Creatine is produced from amino acids and is naturally produced in your body as well as being found in protein-rich foods. However, since you would have to eat a lot of these foods before your body obtains an appreciable amount of creatine, taking a supplement is an efficient way to increase your creatine intake.
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  • What are the advantages?
    Creatine can increase muscle strength, size and power output through regenerating a molecule called adenosine triphosphate (ATP), which is your body’s main source of energy. Creatine increases the available fuel to power ATP, which increases production of ATP and increases your energy. By helping to replenish the fuel (ATP) within the muscle cells it can allow your muscles work harder and improve performance, muscle strength and size.

    Image:
    https://www.bodybuilding.com/fun/images/2014/creatine-fact-and-fiction_02.jpg

  • Who might benefit from it?
    Useful for athletes – especially sprinters, swimmers, soccer players, football players.
    Long-distance runners may not benefit from supplementing with creatine, as creatine is found most effective in exercise and events where you need to generate a lot of power quickly, in a short time frame (e.g. in sprints).
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  • Timing:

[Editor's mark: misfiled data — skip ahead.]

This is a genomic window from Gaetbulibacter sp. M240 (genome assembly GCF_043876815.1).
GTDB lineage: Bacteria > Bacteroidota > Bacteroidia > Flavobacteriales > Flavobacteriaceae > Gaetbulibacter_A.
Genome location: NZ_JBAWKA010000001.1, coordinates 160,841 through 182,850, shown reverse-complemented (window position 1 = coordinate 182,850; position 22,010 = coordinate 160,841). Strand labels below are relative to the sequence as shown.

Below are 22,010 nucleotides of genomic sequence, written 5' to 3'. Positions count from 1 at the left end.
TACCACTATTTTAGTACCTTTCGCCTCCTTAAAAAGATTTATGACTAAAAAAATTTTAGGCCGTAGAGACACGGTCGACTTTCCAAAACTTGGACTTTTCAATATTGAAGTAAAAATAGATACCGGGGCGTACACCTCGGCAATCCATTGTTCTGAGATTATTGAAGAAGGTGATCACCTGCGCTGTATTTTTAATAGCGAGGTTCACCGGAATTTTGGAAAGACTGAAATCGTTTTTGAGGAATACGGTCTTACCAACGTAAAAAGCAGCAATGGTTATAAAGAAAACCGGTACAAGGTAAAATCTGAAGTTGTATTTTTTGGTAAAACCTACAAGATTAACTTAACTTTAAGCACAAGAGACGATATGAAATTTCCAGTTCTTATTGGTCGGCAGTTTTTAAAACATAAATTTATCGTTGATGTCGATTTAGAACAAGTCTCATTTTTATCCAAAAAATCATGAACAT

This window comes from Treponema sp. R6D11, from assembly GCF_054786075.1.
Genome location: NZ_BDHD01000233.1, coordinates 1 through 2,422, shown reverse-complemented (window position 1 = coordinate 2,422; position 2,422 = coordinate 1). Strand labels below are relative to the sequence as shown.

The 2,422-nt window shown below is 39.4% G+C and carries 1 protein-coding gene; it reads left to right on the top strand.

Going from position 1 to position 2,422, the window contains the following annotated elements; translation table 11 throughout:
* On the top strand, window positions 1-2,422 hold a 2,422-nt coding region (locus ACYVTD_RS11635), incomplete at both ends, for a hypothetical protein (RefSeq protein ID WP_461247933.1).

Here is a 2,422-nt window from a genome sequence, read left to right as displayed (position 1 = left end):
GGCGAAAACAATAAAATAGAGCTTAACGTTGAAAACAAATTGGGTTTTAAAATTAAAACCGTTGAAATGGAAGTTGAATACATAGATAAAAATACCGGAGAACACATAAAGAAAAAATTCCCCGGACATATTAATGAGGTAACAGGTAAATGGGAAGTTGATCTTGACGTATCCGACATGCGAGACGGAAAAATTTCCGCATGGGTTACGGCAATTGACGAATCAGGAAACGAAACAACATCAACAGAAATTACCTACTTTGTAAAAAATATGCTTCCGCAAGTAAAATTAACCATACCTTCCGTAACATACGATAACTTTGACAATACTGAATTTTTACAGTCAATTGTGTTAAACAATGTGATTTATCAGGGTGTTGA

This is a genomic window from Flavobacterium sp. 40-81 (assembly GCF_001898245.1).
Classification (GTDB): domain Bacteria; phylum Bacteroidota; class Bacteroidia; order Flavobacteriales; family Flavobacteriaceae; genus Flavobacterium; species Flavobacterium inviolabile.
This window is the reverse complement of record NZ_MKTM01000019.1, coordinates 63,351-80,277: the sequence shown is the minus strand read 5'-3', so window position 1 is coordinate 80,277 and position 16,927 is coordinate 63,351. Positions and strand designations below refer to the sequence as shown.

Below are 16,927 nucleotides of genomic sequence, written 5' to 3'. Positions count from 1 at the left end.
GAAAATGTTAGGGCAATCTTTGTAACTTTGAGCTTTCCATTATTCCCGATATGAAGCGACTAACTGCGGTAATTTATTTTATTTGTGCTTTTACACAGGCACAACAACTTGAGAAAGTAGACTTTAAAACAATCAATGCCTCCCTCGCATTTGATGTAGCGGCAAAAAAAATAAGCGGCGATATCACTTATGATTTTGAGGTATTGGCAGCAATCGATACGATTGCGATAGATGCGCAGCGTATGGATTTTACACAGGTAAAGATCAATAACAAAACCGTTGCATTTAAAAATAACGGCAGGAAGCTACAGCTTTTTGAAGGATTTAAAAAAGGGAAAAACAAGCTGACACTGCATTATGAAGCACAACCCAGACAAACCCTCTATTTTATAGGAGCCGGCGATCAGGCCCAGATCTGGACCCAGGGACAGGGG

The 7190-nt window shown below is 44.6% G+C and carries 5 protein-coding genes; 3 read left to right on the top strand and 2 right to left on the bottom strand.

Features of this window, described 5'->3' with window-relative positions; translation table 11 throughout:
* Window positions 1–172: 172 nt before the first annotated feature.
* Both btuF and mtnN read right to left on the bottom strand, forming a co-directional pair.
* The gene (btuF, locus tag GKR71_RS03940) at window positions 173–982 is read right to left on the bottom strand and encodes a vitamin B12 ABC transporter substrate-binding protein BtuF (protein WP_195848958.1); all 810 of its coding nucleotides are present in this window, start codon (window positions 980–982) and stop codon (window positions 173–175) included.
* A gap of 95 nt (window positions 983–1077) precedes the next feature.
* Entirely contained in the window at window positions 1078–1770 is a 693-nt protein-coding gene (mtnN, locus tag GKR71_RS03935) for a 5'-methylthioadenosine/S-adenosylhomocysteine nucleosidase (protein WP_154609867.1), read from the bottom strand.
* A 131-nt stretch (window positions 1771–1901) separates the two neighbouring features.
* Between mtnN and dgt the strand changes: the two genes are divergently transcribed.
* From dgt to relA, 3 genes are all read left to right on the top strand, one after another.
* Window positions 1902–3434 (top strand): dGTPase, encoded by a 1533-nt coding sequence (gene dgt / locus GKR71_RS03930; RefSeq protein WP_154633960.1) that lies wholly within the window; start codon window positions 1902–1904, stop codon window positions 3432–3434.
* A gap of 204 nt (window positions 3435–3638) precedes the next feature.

Two general recommendations:
    Before your workout as it increases strength.
    After your workout because it is better absorbed after training.
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Take-home points: Creatine Monohydrate is an inexpensive, safe and beneficial dietary supplement that can help you increase muscle strength, size and power. It will especially benefit you as an athlete.

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BCAA

  • What is it?
    Branch Chained Amino Acids (BCAAs) are made up of the essential amino acids leucine, isoleucine and valine. (Essential = meaning your body does not produce them and they need to be incorporated in your diet).
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  • What are the advantages?
    BCAAs stimulate protein synthesis and can help promote muscle growth, and repair and reduce muscle soreness after a workout. They have not been found to significantly improve athletic performance; however, BCAAs will help you recover faster after an intense session.
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  • Who might benefit from it?
    Athletes and other people who exercise regularly.
    Vegans and vegetarians could benefit from a vegetarian-friendly supplement since they avoid eating meat and other foods where these essential amino acids are usually found.
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  • Timing:
    Try to time it around your workouts.

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Take-home points: BCAA will help you recover from intense sessions and promote muscle growth. They are especially helpful if you have high training frequency and/ or tough, intense sessions.

BCAA, Image:
https://gymjunkies.com/wp-content/uploads/2015/09/BCAA.jpg

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Stay tuned for the second part of the supplement guide coming out next week!

Healthy regards,
The Result Fitness Team